2012 Audi R18 e-Tron quattro #1 Pilots: B. Treluyer, A. Lotterer, M. Fässler Team: Audi Sport / Joest Racing Race: 1st overall (LMP1 class) at Le Mans in 2012 Ixo - LM 2012 (diecast)
Audi introduced the R18 in 2011. The evolution of the winning R15 TDI+, like its predecessor, the R18 was a success. In fact, at Le Mans in 2011, R18 TDI #2 came in first. Since 2006, Audi was in a winning streak with their turbo-diesel engines. Therefore, rules would change (just ACO being ACO). For this reason, for the 2012 Le Mans race there would be an increase to the air intake restrictor size. And in addition to that, fuel tank capacity would now be only 60 liters. That translated to less power and more fuel stops. Conversely, the new rules also stimulated the use of hybrid power systems. And that’s the route Audi took. But, to increase their chances, they developed simultaneously two cars. The diesel R18 ultra and the hybrid R18 e-Tron quattro. The e-Tron quattro was the first hybrid car introduced to FIA’s World Endurance Championship.
The 2012 R18 had the same diesel engine as its 2011 predecessor. So it sported the same TDI V6 with 3700 cm³ of displacement, DOHC and 24 valves. But the big news was the added electric motors. It had two small electric motors that on demand delivered about 100 hp to the front wheels. With that, the R18 e-Tron quattro became an all-wheel drive car for a few moments. The power for these motors came from an electric flywheel, charged when the car braked. So with all that extra equipment, the new car had to be lighter. And Audi achieved that with a new chassis, a carbon fiber composite and aluminum honeycomb monocoque. In spite of the extra motors, the e-Tron quattro was less powerful than the 2011 R18. With the bigger air restrictors, overall power was down from 540 to 510 hp.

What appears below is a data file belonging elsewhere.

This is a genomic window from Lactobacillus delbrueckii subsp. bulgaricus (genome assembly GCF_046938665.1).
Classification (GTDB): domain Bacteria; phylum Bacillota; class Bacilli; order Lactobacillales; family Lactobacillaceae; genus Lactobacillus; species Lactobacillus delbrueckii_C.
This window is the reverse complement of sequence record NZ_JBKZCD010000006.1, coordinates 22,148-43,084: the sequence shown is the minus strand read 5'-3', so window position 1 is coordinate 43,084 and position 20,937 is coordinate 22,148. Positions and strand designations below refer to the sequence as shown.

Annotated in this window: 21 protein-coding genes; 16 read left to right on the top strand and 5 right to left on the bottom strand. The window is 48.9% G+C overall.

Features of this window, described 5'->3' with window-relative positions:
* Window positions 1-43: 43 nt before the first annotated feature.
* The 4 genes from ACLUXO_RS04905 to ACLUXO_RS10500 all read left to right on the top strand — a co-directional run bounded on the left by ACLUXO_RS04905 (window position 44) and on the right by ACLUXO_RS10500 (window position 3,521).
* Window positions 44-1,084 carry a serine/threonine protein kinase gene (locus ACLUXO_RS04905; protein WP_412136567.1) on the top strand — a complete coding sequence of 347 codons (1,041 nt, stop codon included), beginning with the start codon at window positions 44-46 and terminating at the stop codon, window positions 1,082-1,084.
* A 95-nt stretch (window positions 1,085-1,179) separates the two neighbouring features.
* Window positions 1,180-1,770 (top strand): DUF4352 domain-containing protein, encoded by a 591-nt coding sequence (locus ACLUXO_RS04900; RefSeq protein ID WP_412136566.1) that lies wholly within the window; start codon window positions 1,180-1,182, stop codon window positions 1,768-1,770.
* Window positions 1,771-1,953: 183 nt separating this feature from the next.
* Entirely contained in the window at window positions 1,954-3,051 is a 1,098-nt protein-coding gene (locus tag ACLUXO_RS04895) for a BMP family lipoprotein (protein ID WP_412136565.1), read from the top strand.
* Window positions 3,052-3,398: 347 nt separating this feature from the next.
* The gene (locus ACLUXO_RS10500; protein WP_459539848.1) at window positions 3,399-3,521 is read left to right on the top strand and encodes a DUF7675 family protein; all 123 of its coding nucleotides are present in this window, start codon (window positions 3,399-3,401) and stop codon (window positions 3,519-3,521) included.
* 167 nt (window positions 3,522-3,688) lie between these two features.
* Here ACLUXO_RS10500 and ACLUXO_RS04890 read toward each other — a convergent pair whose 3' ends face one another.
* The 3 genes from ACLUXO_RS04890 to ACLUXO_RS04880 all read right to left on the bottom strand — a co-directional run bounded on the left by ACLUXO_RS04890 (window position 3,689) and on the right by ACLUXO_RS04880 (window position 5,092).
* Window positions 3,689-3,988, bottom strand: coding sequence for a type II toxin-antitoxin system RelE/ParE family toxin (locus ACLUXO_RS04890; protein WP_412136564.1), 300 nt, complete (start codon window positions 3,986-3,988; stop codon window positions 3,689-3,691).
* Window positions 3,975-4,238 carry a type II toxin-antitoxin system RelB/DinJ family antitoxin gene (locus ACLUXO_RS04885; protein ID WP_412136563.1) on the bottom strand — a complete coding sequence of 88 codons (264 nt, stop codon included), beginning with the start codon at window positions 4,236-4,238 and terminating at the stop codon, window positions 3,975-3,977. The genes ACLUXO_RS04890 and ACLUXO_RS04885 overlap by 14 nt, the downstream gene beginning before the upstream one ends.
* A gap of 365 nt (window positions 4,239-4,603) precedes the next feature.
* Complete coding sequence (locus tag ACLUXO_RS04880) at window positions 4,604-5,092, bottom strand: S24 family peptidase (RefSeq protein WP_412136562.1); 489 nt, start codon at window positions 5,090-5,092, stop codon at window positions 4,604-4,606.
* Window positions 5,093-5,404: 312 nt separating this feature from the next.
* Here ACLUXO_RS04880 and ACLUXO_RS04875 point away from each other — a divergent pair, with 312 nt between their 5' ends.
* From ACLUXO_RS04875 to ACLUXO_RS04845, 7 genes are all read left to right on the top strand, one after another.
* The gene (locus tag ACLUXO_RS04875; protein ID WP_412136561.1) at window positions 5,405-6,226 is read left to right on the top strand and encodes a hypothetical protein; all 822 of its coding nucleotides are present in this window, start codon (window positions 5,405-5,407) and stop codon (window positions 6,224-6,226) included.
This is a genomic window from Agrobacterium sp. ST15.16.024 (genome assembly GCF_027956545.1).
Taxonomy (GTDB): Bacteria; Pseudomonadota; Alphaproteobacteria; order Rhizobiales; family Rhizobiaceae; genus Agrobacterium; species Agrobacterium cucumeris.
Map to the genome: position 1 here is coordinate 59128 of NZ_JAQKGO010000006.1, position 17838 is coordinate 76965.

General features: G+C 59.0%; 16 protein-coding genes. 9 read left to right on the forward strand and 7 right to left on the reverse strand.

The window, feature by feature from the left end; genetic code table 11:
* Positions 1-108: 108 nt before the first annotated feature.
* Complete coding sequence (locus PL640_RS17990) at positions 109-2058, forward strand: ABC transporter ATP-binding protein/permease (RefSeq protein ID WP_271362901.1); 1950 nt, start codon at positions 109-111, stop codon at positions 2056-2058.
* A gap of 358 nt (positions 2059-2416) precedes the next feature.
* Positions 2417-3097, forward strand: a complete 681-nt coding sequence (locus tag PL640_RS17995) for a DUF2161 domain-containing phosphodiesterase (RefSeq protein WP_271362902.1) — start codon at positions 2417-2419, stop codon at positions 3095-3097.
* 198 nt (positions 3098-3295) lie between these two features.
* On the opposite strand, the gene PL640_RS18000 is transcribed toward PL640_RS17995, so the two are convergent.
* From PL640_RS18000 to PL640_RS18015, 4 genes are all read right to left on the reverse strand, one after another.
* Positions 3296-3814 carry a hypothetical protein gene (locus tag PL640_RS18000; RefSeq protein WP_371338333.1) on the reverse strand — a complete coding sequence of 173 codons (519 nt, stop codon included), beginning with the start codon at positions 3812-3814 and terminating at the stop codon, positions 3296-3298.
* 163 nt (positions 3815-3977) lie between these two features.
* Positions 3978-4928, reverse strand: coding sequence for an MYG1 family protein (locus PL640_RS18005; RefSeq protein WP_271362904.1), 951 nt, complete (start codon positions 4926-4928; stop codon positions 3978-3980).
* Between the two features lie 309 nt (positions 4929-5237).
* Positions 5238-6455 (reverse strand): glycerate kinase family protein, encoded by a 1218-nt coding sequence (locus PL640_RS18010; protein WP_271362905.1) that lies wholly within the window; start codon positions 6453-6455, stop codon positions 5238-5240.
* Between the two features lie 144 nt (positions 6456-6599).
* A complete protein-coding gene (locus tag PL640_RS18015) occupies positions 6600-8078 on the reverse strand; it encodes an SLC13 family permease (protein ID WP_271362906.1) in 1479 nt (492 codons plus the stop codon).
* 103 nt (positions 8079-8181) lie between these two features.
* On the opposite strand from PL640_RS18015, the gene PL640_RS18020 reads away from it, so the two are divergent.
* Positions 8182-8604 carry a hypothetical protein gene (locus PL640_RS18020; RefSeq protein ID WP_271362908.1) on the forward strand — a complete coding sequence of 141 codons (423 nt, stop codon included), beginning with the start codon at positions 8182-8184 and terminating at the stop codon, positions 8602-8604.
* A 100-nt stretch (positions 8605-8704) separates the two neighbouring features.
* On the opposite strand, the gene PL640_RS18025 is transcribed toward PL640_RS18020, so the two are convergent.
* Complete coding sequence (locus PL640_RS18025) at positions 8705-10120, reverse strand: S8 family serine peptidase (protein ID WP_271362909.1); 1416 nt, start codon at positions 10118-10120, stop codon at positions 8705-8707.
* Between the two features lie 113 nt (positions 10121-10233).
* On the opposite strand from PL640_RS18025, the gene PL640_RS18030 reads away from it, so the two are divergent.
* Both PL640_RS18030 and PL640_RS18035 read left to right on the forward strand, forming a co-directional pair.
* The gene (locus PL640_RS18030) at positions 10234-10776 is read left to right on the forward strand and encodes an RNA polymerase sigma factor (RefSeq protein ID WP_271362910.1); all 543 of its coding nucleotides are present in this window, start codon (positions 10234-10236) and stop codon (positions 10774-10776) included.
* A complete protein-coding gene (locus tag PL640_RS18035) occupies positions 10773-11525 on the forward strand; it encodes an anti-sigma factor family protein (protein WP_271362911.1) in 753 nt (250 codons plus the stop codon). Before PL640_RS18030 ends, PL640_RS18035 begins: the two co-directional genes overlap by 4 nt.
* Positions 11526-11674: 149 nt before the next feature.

Though a big step from the diesel car, the new hybrid delivered accordingly. At the 2012 Le Mans race car #1 came in first place overall. That was Audi’s 11th win at La Sarthe. An impressive feat, since the manufacturer won all races since 2000 with the exception of 2003 and 2009. And just like the real deal, in scale the model is a winner. I was curious to see how an Ixo would compare to a Spark, and it’s a fair fight. Ixo does a very nice job, and being honest, it’s “good enough” for me. I’m always moaning about the boring Audi/Porsche/Toyota LMP1 liveries, and here’s another example. Being blunt, I really can’t see why to pay Spark-money for this car. The Spark version is just as boring, and Ixo makes a FINE model. So honestly? Save the big bucks for a more unique model.